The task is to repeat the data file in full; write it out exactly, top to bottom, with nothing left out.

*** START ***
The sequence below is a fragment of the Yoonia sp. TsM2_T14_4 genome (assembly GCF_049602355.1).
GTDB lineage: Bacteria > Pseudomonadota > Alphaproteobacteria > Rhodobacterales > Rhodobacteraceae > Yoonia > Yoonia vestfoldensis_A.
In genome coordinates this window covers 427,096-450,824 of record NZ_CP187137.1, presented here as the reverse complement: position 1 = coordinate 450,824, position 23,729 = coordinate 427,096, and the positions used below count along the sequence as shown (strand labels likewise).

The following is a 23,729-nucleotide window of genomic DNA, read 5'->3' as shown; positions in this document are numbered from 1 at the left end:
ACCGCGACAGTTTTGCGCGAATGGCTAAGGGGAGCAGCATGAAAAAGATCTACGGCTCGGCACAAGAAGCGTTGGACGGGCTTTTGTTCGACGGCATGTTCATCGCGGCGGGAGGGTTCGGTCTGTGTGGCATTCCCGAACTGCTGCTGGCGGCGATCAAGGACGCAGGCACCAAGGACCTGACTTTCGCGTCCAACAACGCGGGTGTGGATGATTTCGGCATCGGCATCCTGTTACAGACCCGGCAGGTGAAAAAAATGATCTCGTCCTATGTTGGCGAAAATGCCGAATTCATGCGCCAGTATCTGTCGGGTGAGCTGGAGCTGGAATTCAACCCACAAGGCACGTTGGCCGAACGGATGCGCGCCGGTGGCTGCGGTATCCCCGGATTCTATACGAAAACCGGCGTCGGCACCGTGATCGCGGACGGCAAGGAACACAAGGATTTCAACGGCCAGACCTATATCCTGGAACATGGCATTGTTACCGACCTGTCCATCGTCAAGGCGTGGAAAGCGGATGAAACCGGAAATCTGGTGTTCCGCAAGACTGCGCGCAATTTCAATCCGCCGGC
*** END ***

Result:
The sequence below is a fragment of the Yoonia sp. TsM2_T14_4 genome (assembly GCF_049602355.1).
GTDB lineage: Bacteria > Pseudomonadota > Alphaproteobacteria > Rhodobacterales > Rhodobacteraceae > Yoonia > Yoonia vestfoldensis_A.
In genome coordinates this window covers 427,096-450,824 of record NZ_CP187137.1, presented here as the reverse complement: position 1 = coordinate 450,824, position 23,729 = coordinate 427,096, and the positions used below count along the sequence as shown (strand labels likewise).

The following is a 23,729-nucleotide window of genomic DNA, read 5'->3' as shown; positions in this document are numbered from 1 at the left end:
ACCGCGACAGTTTTGCGCGAATGGCTAAGGGGAGCAGCATGAAAAAGATCTACGGCTCGGCACAAGAAGCGTTGGACGGGCTTTTGTTCGACGGCATGTTCATCGCGGCGGGAGGGTTCGGTCTGTGTGGCATTCCCGAACTGCTGCTGGCGGCGATCAAGGACGCAGGCACCAAGGACCTGACTTTCGCGTCCAACAACGCGGGTGTGGATGATTTCGGCATCGGCATCCTGTTACAGACCCGGCAGGTGAAAAAAATGATCTCGTCCTATGTTGGCGAAAATGCCGAATTCATGCGCCAGTATCTGTCGGGTGAGCTGGAGCTGGAATTCAACCCACAAGGCACGTTGGCCGAACGGATGCGCGCCGGTGGCTGCGGTATCCCCGGATTCTATACGAAAACCGGCGTCGGCACCGTGATCGCGGACGGCAAGGAACACAAGGATTTCAACGGCCAGACCTATATCCTGGAACATGGCATTGTTACCGACCTGTCCATCGTCAAGGCGTGGAAAGCGGATGAAACCGGAAATCTGGTGTTCCGCAAGACTGCGCGCAATTTCAATCCGCCGGC